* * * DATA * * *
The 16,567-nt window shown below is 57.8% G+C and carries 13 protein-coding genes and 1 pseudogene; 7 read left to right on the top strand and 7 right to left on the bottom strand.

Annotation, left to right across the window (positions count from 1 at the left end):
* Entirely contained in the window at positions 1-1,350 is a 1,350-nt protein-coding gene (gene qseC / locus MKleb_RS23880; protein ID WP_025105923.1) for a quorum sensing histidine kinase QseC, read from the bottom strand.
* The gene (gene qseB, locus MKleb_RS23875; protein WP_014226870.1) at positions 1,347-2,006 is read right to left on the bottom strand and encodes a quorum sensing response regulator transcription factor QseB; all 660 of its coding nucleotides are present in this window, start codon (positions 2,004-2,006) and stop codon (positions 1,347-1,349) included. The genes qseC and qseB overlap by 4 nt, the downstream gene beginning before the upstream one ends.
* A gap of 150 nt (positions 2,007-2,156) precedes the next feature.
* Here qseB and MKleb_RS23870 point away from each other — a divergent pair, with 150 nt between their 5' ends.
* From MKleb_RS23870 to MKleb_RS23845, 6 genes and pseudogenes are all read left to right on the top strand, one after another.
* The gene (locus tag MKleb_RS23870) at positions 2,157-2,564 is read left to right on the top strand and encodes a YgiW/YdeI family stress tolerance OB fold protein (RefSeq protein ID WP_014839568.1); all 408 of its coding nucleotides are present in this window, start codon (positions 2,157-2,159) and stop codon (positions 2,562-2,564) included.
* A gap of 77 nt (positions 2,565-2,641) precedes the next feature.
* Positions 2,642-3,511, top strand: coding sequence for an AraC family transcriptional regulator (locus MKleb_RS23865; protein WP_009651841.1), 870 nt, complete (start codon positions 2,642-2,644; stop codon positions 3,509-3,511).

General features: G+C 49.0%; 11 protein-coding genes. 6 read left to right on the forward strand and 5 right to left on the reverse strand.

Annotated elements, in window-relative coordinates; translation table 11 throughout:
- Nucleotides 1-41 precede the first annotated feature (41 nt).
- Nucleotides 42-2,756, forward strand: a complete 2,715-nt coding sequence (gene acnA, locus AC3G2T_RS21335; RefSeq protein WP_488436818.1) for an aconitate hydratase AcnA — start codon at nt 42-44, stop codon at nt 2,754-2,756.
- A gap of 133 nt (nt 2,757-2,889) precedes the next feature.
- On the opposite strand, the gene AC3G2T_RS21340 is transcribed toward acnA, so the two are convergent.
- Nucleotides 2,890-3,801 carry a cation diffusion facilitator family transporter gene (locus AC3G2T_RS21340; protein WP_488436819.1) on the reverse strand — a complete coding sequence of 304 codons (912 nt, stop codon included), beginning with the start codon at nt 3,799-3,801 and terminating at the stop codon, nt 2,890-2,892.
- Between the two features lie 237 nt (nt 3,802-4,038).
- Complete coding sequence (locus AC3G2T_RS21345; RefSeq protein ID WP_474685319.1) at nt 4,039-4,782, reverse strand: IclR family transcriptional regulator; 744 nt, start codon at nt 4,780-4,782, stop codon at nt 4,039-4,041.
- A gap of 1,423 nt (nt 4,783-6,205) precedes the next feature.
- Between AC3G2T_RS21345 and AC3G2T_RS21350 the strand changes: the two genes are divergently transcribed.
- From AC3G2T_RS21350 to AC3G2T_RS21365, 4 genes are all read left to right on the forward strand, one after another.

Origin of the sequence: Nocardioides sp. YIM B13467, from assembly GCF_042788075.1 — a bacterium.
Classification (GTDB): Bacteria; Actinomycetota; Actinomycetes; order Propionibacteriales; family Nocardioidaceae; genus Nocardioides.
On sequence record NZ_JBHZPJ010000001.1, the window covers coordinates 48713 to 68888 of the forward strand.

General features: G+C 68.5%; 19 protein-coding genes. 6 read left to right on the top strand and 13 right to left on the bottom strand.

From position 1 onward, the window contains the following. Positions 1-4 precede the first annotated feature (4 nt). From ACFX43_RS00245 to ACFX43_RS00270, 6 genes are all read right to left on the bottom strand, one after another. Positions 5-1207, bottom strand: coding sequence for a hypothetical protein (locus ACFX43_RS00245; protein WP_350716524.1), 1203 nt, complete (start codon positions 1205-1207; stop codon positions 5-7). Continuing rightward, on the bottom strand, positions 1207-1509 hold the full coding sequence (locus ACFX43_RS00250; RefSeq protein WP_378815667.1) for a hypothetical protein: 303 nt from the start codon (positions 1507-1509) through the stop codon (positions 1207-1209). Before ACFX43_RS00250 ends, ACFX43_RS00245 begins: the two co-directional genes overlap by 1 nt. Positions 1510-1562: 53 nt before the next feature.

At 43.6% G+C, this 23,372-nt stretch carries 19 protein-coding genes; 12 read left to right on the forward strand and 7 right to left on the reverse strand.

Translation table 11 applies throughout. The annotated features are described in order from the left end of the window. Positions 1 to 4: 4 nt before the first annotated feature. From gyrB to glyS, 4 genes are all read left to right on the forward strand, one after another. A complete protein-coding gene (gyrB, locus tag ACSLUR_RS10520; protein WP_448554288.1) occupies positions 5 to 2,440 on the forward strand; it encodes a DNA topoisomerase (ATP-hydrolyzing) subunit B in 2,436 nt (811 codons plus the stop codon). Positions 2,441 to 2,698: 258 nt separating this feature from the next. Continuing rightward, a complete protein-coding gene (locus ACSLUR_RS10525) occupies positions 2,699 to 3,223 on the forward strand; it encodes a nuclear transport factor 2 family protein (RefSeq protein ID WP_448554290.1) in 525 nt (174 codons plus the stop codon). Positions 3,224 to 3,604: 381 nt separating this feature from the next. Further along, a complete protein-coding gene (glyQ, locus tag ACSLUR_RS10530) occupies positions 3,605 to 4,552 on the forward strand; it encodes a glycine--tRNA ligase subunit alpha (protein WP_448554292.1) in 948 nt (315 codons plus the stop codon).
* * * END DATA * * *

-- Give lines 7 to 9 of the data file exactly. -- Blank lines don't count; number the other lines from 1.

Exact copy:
* From MKleb_RS23870 to MKleb_RS23845, 6 genes and pseudogenes are all read left to right on the top strand, one after another.
* The gene (locus tag MKleb_RS23870) at positions 2,157-2,564 is read left to right on the top strand and encodes a YgiW/YdeI family stress tolerance OB fold protein (RefSeq protein ID WP_014839568.1); all 408 of its coding nucleotides are present in this window, start codon (positions 2,157-2,159) and stop codon (positions 2,562-2,564) included.
* A gap of 77 nt (positions 2,565-2,641) precedes the next feature.